Moisture-buffering plaster sucks up water vapour

February 3, 2014
Moisture-buffering plaster sucks up water vapour
The moisture absorbing capacity of the novel Empa rendering system in comparison with competing products – the so-called "Nordtest."

Water vapour generated by cooking, taking a shower or drying damp clothes can condense on cold walls, encouraging the growth of mildew and microbes. The company Sto AG, in collaboration with Empa, has developed a special wall plaster to deal with this problem. Its ability to absorb moisture from the air is significantly better than that of conventional lime plaster.

Empa researcher Thomas Stahl developed the new buffering plaster together with Sto AG.

The new wall plaster that Empa building physicist Thomas Stahl was looking for needed to be regulating, mineral-based, easy to use and not much more expensive than alternative products. The newly developed moisture-buffering plaster can in fact absorb 90 g of per square meter, measured by the standardized "Nordtest" method. This exceeds the capacity of the best clay rendering, measured for comparison purposes, by about 30 per cent.

No more condensing water on thermal bridges

The health and economic advantages offered by a relatively stable are enormous. Occupants and furnishings are less stressed, and energy consumption (and therefore heating costs) drops because dry can be brought to a comfortable room temperature more quickly.

In order to achieve the required level of humidity storage capacity, the moisture-buffering plaster has to be applied with a thickness of 1 to 2 cm. This significantly reduces the risk of water vapour condensing on cold areas of the wall and on thermal bridges. The moisture absorbing draws in the excess humidity from the room air and stores it, releasing it back to the environment hours later. The room - for example a windowless bathroom - only need be aired and then warmed up again.

Explore further: Antibacterial plaster could put a clean sheen on walls

Related Stories

Antibacterial plaster could put a clean sheen on walls

February 11, 2009

Scientists in China are reporting development and testing of new self-sanitizing plaster with more powerful antibacterial effects than penicillin. The material could be used in wall coatings, paints, art works and other products. ...

New high performance insulating plaster developed at Empa

November 22, 2010

Empa scientists have developed a high performance plaster which boasts a thermal insulation value three-times better than convention plaster thanks to so-called aerogels. The new material offers an elegant method of renovating ...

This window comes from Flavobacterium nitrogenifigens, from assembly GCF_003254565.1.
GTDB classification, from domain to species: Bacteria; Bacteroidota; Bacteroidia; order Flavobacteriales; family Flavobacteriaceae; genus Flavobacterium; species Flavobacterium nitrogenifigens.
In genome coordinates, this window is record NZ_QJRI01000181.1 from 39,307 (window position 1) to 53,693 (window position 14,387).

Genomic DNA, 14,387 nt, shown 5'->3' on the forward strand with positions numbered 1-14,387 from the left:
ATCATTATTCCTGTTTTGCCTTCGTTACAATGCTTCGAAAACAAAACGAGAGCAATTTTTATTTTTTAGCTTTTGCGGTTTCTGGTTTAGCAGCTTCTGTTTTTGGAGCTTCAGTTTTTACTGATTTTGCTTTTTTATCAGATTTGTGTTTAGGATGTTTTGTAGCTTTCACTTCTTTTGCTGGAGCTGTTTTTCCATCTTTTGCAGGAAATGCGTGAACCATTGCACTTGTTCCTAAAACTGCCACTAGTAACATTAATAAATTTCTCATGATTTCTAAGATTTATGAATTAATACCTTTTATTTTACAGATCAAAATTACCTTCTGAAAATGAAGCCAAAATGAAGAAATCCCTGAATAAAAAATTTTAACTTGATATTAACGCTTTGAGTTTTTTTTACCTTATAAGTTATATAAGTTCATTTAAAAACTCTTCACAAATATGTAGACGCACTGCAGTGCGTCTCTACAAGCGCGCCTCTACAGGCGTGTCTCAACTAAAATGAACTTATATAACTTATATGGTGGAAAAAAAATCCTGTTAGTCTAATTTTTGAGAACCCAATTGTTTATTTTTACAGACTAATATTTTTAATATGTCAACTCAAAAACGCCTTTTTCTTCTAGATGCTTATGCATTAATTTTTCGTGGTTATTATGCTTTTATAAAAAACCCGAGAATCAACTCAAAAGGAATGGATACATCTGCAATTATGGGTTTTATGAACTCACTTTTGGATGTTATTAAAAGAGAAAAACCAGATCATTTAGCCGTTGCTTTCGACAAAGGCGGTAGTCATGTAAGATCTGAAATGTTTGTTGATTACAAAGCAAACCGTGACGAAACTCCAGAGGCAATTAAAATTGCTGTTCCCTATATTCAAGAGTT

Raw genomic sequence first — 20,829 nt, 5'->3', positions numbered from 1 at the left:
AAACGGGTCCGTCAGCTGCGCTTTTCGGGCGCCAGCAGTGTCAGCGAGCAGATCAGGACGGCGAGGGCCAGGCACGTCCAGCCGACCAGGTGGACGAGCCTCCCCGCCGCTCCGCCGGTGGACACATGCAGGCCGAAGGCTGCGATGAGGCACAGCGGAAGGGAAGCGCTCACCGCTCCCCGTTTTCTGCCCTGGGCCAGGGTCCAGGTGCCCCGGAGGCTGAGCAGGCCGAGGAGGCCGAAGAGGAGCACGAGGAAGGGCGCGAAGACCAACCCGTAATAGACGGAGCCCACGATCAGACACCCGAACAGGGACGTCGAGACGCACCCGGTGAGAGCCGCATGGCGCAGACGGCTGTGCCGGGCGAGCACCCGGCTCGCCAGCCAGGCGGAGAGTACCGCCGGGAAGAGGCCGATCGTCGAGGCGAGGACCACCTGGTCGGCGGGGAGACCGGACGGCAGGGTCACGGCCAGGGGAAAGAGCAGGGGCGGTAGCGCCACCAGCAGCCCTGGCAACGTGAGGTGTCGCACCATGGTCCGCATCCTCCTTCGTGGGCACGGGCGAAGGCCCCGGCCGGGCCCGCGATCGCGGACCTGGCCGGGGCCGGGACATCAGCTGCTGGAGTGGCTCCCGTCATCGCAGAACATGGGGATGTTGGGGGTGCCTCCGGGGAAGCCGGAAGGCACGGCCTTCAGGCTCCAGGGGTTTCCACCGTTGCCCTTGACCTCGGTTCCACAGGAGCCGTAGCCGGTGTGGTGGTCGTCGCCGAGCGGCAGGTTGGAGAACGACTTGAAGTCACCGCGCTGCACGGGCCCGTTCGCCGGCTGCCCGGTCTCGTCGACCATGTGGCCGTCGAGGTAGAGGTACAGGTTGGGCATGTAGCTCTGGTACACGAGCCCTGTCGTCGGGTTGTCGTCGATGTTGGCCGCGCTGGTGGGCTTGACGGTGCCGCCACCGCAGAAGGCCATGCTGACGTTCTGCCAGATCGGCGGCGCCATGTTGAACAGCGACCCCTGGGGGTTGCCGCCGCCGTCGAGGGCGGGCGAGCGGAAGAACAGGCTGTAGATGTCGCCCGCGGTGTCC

New plaster enhances wound healing

May 31, 2012

(Phys.org) -- Swiss researchers at ETH Zurich have developed a plaster that accelerates wound healing and is easily removed from the wound at any time. Burn victims in particular may profit from this invention in the future.

New Aerogel-based plaster provides better insulation

August 21, 2012

(Phys.org) -- Old buildings are beautiful – and hard to insulate. Empa and the Swiss render manufacturer Fixit AG together developed a new Aerogel-based plaster that provides twice the insulation of currently used insulating ...

New method measures mercury vapour for the first time

January 31, 2014

Empa has conducted an investigation to find out how much mercury energy-saving lamps contain and if this is within legal requirements. Altogether, 75 commercially available lamps were tested, with encouraging results – ...

Recommended for you

Facebook ready to test giant drone for Internet service

July 30, 2015

Facebook says it will begin test flights later this year for a solar-powered drone with a wingspan as big as a Boeing 737, in the next stage of its campaign to deliver Internet connectivity to remote parts of the world.

Power grid forecasting tool reduces costly errors

July 30, 2015

Accurately forecasting future electricity needs is tricky, with sudden weather changes and other variables impacting projections minute by minute. Errors can have grave repercussions, from blackouts to high market costs. ...

0 comments

Please sign in to add a comment. Registration is free, and takes less than a minute. Read more

Click here to reset your password.
Sign in to get notified via email when new comments are made.